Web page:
Rationale

Forest estimations constitute a valuable tool to help decision making in forest management. It helps to assess the wood resources, biomass, mineralomass and carbon stock available in forest ecosystems. Hence, it provides essential information for policy planning and forest resources management. Due to their large surface area, time and means to achieve reliable results, the assessment of forest resources is often based on estimation. Therefore, minimizing estimation errors becomes an important issue for reliable decision. The Forest Estimations research unit falls thus into the overall perspective of the development of accurate and robust methods for estimating forest resources.

Foci

  • Forest inventory;
  • biomass and carbon stock modeling;
  • Forest growth;
  • dendrochronology.

PhD research

How to estimate the nutritional risk due to the increased harvesting forest biomass? Development of a methodology and application to native oaks (Quercus petraea, Quercus robur)

Forest bioenergy is gaining more and more interest because of the volatility of energy prices, some dependence towards the imports of energy, and net emission reduction targets of greenhouse gases. However, this increase in demand for biomass in the form of wood energy may negatively affect the preservation of forest ecosystems under certain conditions. Unsuitable or badly practiced harvests can cause significant export mineral nutrients harmful to the chemical fertility of forest ecosystems in the short-, medium- or long-term. It is therefore important to specify the allowable harvest rates according to the stations potentialities and susceptibilities. It is in this context that the present project is designed to determine the woody biomass harvesting level compatible with the long-term maintenance of the chemical fertility of forest ecosystems. This study aims to develop a decision-making tool for estimating mineral exports related to the management of broadleaves forests dominated by beech (Fagus sylvatica) and native oaks (Quercus petraea and Quercus robur) and to assess the risk to the maintenance of long-term fertility by type of stands, silvicultural scenarios and soil characteristics. On this basis, dedicated management guidelines will be established. For more details, contact Paul-Igor Ablo HOUNZANDJIA quantitative framework to assess ecosystem services provided by forests and trees in a landscape context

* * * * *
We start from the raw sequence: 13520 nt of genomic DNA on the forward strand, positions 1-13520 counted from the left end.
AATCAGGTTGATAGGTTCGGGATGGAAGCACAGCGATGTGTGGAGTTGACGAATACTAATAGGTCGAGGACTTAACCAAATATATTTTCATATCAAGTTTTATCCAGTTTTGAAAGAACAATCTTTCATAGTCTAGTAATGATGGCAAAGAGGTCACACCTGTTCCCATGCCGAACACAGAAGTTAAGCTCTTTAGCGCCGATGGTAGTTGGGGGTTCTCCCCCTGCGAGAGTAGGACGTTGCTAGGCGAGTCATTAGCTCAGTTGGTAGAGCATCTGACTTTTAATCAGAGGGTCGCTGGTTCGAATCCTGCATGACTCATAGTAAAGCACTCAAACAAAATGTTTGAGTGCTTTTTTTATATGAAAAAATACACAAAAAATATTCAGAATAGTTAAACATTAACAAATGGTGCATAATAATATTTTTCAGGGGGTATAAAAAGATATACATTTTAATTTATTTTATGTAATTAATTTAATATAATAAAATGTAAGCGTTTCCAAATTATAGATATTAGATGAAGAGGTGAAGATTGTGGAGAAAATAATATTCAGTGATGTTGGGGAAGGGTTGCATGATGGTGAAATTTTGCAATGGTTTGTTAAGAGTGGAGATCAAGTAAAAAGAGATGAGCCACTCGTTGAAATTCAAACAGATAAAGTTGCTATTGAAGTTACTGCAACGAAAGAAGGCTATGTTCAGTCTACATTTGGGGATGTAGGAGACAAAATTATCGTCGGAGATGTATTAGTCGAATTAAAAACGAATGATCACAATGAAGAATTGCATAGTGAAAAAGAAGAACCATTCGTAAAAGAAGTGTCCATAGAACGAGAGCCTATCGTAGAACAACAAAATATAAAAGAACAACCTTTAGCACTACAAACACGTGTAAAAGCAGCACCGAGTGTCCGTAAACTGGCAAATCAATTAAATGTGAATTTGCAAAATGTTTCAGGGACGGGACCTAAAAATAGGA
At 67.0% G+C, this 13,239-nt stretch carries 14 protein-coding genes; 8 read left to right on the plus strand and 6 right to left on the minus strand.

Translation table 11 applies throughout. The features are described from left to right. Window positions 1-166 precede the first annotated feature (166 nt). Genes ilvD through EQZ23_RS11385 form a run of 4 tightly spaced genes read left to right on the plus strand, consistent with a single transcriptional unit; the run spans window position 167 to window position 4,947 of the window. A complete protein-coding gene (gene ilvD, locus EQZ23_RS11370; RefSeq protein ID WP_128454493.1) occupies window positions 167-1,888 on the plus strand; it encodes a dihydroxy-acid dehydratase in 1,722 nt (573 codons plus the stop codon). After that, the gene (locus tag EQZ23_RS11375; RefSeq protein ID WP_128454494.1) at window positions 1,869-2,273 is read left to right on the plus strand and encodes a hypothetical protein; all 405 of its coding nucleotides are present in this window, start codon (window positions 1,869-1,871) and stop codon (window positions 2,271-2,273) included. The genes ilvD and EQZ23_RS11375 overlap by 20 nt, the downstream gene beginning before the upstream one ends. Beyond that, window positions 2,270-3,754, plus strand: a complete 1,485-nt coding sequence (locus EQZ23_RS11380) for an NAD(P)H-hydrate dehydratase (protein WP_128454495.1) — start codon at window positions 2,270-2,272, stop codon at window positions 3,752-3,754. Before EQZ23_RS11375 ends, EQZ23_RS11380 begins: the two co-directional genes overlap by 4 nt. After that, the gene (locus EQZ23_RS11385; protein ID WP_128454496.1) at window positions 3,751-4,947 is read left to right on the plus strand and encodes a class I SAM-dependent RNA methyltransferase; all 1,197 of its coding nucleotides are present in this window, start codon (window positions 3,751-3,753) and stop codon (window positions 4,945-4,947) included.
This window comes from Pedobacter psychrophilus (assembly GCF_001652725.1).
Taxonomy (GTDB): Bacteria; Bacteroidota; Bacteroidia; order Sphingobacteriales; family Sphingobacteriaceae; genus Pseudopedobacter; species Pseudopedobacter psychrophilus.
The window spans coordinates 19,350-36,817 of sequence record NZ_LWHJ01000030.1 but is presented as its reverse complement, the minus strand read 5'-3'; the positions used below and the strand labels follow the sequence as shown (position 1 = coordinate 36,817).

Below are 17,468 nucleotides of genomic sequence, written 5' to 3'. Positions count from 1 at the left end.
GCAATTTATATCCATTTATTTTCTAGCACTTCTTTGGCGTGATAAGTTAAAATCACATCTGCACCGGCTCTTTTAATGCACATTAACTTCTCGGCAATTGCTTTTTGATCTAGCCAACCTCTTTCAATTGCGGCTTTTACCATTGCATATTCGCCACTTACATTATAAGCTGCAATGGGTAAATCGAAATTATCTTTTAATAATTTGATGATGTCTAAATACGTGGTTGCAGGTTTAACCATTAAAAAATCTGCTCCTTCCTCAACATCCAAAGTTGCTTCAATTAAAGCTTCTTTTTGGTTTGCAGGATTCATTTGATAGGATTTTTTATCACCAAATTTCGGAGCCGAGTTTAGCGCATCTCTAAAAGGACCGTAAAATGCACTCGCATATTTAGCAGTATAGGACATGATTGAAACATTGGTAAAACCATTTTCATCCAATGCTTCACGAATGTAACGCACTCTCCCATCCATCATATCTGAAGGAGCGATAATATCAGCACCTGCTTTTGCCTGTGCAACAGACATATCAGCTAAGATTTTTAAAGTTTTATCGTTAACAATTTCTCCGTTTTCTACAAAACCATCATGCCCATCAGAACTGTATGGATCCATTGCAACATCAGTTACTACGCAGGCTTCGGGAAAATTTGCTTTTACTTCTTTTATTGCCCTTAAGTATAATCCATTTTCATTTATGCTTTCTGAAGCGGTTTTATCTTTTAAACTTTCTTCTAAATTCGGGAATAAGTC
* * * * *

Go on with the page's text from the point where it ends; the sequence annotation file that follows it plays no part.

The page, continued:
Many people depend on both natural and planted forest ecosystems as sources of varied goods and services. With the ongoing rapid growth of the world population, which increases resource demand, approaches for landscape management to optimize delivery of services are required. As tree species growing on different land uses perform differently, it is important to understand the relative contribution of tree species and forests to the provision of services and to the livelihoods of people. Moreover, the mere provision of an ecosystem service in a landscape is not guaranteed to contribute to human well-being, because people gain benefits from these services differently, according to their accessibility to these resources. The social perceptions towards ecosystem services from different land uses may help to identify the trade-off and the most important/relevant services to people. Through this research project, we are studying how land uses affect key ecosystem services such as timber, carbon sequestration, diversity maintenance and pollination; we are also modelling the effects of these land uses on the utilization of forest provisioning goods such as timber and firewood, edible plants, honey, edible fruits, edible insects, medicinal plants and mushrooms by local people. The project is implemented in a landscape of natural forests and plantations in South Africa. The results will contribute to minimize the conflicts between land uses and support the decision for sustainable and holistic landscape management. For more details, contact Sylvanus MENSAH